Home Estate Planning Hunt’s record January surplus isn’t the good news the Chancellor was looking for

Hunt’s record January surplus isn’t the good news the Chancellor was looking for

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The Chancellor appeared to get two pieces of good news this morning as rumours swirled about potential tax cuts to be dangled in front of the country to boost Conservatives ‘electoral prospects in the Spring Budget.

First, the government banked a surplus of £16.7bn in January, the highest on record.

Second, borrowing across the financial year so far has come in £9.2bn below the Office for Budget Responsibility’s (OBR) November forecasts.

So will this give Jeremy Hunt the room to unveil meaty tax cuts come 6 March?

The short answer is no. January’s figures are always boosted by receipts from self-assessed tax receipts, so this is not an indication of a substantially healthier fiscal position.

Indeed, the record monthly surplus was actually lower than markets had expected as after-tax receipts came in below expectations. The OBR forecast an £18bn surplus while markets expected it to be £18.7bn.

The £9.2bn undershoot on borrowing in the year-to-date is good news, but it won’t have a big impact on how much headroom the Chancellor will have to play with in his Spring Budget.

As a reminder, the term headroom refers to the space the government has to meet the self-imposed target of having debt falling as a proportion of GDP in the fifth and final year of the OBR’s forecast.

In effect, it measures how much scope there is for Hunt to cut taxes while retaining a veneer of fiscal responsibility.

But Hunt’s headroom will be determined more by the medium-term economic outlook than it is by a few months’ worth of borrowing figures.

Martin Mikloš, a research economist at the Institute for Fiscal Studies, said the OBR’s judgement on growth and inflation will be “much more important” than lower borrowing figures over the past few months.

So how’s the outlook looking?

Inflation will be lower across the OBR’s March forecast than its November round. This will hit tax receipts, as the impact of fiscal drag wanes, but it will also cut government spending on debt interest.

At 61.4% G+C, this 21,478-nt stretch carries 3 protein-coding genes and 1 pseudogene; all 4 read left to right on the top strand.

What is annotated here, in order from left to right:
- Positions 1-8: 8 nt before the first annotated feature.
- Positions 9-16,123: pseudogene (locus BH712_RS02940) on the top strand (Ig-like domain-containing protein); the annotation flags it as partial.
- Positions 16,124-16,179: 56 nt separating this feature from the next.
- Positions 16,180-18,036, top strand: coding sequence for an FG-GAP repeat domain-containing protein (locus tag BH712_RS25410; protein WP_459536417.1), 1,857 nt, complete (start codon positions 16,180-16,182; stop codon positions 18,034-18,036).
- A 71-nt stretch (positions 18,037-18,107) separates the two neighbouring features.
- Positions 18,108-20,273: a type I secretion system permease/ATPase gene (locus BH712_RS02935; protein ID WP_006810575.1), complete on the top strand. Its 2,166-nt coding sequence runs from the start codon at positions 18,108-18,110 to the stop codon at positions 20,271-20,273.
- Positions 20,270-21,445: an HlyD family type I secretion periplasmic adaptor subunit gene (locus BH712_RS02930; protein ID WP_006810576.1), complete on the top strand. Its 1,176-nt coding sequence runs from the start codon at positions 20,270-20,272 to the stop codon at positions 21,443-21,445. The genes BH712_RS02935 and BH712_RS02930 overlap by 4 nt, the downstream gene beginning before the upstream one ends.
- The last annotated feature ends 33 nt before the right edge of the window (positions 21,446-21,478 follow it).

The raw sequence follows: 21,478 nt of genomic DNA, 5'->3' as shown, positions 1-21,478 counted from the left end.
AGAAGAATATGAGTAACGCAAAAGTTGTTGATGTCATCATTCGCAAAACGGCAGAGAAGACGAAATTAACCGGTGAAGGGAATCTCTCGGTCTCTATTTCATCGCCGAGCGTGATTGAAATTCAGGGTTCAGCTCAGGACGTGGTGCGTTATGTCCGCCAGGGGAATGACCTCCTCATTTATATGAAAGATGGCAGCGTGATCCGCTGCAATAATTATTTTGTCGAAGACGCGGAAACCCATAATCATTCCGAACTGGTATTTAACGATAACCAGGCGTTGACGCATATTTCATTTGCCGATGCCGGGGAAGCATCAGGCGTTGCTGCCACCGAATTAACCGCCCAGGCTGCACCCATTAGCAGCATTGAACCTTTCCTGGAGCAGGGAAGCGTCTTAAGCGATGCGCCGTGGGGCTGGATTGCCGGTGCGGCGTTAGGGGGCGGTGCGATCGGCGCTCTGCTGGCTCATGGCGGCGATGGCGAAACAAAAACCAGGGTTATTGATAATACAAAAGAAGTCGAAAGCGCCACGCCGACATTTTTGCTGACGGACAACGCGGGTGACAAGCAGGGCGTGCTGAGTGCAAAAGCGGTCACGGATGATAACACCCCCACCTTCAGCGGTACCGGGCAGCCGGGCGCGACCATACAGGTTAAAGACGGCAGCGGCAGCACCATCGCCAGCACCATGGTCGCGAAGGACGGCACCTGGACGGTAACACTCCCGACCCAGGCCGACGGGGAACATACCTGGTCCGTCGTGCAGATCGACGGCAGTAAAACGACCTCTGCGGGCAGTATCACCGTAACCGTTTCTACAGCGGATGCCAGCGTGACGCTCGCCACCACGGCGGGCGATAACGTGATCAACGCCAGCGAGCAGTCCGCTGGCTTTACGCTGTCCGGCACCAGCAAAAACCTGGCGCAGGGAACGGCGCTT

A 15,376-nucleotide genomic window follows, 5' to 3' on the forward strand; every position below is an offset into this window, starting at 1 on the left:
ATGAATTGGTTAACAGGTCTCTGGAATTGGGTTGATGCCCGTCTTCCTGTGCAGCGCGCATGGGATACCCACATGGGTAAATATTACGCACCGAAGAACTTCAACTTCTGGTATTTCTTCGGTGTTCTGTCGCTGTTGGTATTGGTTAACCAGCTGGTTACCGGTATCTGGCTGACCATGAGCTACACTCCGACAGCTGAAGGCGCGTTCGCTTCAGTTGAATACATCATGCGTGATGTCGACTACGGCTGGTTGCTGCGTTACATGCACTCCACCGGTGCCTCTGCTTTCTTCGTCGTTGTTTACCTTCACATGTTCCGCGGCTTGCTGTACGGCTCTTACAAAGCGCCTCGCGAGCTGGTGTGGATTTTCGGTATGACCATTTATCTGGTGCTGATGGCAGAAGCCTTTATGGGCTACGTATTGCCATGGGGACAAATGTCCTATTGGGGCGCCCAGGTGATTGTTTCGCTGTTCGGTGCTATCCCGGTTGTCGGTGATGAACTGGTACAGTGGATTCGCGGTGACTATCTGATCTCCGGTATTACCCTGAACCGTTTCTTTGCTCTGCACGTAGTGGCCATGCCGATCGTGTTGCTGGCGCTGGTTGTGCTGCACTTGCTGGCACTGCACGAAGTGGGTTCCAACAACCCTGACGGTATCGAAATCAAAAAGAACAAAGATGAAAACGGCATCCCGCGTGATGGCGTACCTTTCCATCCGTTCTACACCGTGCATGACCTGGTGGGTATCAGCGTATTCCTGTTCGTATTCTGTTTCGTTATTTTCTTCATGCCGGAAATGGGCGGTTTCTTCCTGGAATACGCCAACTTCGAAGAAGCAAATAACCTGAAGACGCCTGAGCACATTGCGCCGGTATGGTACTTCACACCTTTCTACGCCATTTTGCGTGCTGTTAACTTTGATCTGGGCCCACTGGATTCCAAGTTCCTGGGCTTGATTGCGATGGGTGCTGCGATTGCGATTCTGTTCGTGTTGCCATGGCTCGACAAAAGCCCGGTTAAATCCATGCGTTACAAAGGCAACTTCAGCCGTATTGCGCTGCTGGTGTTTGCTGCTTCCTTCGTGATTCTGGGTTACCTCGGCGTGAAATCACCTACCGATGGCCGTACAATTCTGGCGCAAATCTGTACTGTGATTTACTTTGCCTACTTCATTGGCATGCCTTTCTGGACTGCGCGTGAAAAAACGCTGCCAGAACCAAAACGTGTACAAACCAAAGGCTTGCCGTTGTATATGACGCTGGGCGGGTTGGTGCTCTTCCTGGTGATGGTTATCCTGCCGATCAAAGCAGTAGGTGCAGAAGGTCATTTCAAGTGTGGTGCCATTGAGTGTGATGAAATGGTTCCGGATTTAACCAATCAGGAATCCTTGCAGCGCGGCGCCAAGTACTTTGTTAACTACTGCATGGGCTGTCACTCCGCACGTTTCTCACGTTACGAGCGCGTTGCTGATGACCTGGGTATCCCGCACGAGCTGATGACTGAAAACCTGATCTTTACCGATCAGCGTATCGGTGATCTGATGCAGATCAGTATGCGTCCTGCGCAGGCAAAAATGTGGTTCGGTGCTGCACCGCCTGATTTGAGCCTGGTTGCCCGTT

How the two interact will depend on the UK’s wider economic performance: Stronger growth lifts tax receipts and vice versa. Here the recession confirmed last week will bite the Conservatives.

“The starting point for the OBR’s new economy forecast is weaker, given the level of cash GDP in Q4 2023 was almost one per cent smaller than projected in November,” Martin Beck, chief economic adviser to the EY Item Club said.

“The Chancellor will have room to manoeuvre, but major tax cuts are looking less likely,” Beck said.

Hunt had £13bn of headroom in the Autumn Statement following his £20bn package of tax cuts.

Ruth Gregory, deputy chief UK economist at Capital Economics, thought this would only increase to £15bn in March due to the OBR’s likely downgrades to GDP and inflation.

£15bn is hardly enough to turn the election in favour of the Conservatives, but there is another option for Hunt.

A number of commentators say that his existing headroom already relies on hugely unrealistic spending plans, which will see deep post-election spending cuts.

If his existing headroom is already based on fiction, why not push the lie a little further?

As Samuel Tombs, chief UK economist at Pantheon Macroeconomics, said “the Chancellor can pencil in even more implausible figures for future levels of non-interest spending in order to hit his self-imposed target”.

Over to you Mr Hunt.

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